The (Questionable) 15 Minutes of Fame

sshot4faa9edf0842aby Eleni Maria Rozali

“In the future, everyone will be world-famous for 15 minutes.” – Andy Warhol

I am not quite sure if Warhol understood the impact this statement would have in the generations to come, when he spurted it out back in the late 1960s; and now in the age of online and social media it is more relevant than ever.

David Weinberg adapted Warhol’s expression into the Internet age, stating: “On the Internet everyone is famous to 15 people” [1].

With the boom of social media networks and blogs, and their easily accessible platforms, we have seen bountiful numbers of people emerging in to the “blogosphere” detailing their interests from DIY projects, to dense discourse analysis on environmental and political issues, and in turn becoming “microcelebs” [2].

If you are able to filter through the vastness of blogs, it is a valuable tool, providing space for “matters that are important in society and perhaps are given too little attention” [1] such as ICT4D, feminism, work related issues and so on.

But who is really the audience here?

Blogging, as stated by Rettberg is a “dense network of small audiences by many producers” [1], which generally means anyone with basic computer skills, an internet connection and an account on a blogging platform can become an author and publisher, where he/she can voice their opinions.

However, blogging is “more than words and images” [1] and also has to do, to a greater extent in my opinion, to links, connections, layouts, frequencies and metrics.

If these do not exist, then whom is the blogger reaching?

The disappearance of blog indexes and their replacement by social media platforms, only but confirms the fact that blogs “form the backbone of social media” and “exist primarily as networks for sharing ideas, trends and information” [1].

But social doesn’t necessarily mean just your followers, friends, haters, and believers.

The term “social” is defined as “[…] the interaction of organisms with other organisms and to their collective co-existence, irrespective of whether they are aware of it or not, and irrespective of whether the interaction is voluntary or involuntary” [3].

From the above definition, the phrase “irrespective of whether they are aware of it or not, and irrespective of whether the interaction is voluntary or involuntary” in a sense gives an insight to today’s web community.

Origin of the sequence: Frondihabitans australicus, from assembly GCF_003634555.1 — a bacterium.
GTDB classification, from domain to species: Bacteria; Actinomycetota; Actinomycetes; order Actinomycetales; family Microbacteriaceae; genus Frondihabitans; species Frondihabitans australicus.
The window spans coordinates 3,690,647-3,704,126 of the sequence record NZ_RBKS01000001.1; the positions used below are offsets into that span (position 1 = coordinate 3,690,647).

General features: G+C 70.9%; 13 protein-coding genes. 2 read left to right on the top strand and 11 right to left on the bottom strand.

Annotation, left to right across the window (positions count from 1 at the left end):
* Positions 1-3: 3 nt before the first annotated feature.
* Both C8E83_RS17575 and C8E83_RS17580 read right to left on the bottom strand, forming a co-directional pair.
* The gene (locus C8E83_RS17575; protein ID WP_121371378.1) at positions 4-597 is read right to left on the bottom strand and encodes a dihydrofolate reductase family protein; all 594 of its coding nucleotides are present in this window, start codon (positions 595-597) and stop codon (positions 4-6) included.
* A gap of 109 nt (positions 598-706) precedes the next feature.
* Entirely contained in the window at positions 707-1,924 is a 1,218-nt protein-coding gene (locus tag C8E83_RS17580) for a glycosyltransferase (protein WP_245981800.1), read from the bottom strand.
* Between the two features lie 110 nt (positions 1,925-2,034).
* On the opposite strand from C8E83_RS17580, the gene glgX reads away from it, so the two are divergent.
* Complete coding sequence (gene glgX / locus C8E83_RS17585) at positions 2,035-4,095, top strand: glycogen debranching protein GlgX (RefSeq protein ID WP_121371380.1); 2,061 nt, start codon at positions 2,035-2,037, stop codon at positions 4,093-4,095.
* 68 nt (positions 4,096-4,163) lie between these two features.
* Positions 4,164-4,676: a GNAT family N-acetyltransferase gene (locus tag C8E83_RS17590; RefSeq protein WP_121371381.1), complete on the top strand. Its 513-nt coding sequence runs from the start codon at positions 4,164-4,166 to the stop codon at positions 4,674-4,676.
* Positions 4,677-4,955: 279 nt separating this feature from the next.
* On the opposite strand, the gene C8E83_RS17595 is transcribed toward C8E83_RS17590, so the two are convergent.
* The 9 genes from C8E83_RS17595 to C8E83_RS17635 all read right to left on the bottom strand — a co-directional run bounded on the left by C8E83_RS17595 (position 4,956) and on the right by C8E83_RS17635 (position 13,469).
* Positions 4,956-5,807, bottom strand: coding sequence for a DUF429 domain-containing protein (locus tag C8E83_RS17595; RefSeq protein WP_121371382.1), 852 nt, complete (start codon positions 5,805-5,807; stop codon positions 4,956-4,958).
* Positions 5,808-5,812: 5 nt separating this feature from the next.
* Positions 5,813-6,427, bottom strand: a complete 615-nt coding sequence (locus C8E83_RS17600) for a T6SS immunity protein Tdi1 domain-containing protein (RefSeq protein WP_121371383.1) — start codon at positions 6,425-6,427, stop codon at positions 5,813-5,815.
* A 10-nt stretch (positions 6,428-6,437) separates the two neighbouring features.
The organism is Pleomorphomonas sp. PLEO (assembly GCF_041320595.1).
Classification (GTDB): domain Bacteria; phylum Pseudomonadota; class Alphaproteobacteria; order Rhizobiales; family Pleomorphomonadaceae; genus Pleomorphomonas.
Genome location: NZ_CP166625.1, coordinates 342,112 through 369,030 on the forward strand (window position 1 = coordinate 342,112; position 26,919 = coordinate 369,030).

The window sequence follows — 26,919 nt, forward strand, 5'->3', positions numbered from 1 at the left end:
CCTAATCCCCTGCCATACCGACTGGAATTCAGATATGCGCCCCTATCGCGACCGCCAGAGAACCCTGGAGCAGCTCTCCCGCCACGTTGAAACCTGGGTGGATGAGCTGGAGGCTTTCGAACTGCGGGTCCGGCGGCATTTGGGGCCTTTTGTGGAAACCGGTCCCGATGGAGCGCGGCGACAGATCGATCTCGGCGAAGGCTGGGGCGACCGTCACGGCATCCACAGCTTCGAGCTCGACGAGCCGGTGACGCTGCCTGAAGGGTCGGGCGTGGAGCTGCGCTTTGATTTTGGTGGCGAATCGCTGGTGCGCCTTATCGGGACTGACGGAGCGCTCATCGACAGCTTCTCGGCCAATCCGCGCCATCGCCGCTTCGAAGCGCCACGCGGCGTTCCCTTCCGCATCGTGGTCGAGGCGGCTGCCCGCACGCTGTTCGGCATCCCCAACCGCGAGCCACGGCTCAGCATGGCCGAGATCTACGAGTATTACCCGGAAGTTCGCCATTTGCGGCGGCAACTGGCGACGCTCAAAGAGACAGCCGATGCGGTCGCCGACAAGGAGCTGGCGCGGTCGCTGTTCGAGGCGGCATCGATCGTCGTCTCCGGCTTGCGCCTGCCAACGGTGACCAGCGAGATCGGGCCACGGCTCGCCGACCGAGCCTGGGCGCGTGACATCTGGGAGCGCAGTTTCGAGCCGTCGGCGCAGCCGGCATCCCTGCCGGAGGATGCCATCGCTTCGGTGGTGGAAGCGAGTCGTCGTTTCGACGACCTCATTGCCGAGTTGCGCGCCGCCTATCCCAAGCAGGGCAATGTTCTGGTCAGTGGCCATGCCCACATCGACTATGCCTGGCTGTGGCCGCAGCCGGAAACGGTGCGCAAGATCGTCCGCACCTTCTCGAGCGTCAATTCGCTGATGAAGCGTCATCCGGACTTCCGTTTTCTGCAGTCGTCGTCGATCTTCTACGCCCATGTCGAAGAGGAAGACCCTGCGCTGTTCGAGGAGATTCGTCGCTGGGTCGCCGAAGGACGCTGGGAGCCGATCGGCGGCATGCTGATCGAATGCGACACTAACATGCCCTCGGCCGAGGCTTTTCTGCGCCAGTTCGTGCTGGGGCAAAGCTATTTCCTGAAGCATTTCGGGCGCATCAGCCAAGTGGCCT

It is not only your friends and followers who are “following” you: “the most valuable information is that which is implied and not posted deliberately” [1].

We “deliberately” like or comment a friends post, seek out organisational tutorials and so on; however this activity as such on the web defines patterns that are collected and refined to serve us with new similar information, “mining the network of links to provide us with good search information” [1].

On the other hand, the “internet is also a commodity and a capitalist market place” that profits from this information [4].

As Tim O’Reilly states, “using this data is harnessing collective intelligence” [1]. Because it isn’t about what we post on the Internet, it is the patterns that are traced back to our activity on it: the books we buy, the hotels we search, the posts we liked, etc.

Thus, despite all its advantages, online and social media undoubtedly has a dark side to it. According to EPIC 2014, the 8-minute Flash video on creation of the mythic Evolving Personal Information Construct by Robin Sloan and Matt Thompson, where the history of online and social media briefly unfolds, it describes the “sprawling chaotic mediascape”, that is created from the “contribution of everyone” [1], but at the same time the cost for this “customisation” is the loss in privacy.

Once you log on to the computer Google knows your location, what you have purchased, who you have chatted with and so on, or simply “What goes on the net stays on the net” [5]. There are many examples of people who have been harmed from information posted on the net, because it has “a sense of persistence” and an ability to “re-find almost anything, even things that would have previously been forgotten” [1].

Rettberg fittingly refers to the dichotomous nature of online and social media “Blogs and participatory media have a liberating potential but also a dangerous potential for increased surveillance and control. Blogs are tools, like knives, that can used for good and for evil” [1].

[1] Rettberg, J. W. (2013). Blogging (Second Edition ed.). Polity.

[2] Williams, A. (6 February 2015). 15 Minutes of Fame? More Like 15 Seconds of Nanofame. The New York Times.

[3] Oxford Dictionaries. (n.d.). Oxford Dictionaries.

[4] Oona Morrow, R. H. (2013).  Feminist research in online spaces. Gender, Place & Culture, 23.

[5] Editrix, A. (26 January 2014). “Once on the Net it Stays on the Net”, Daily Kos.

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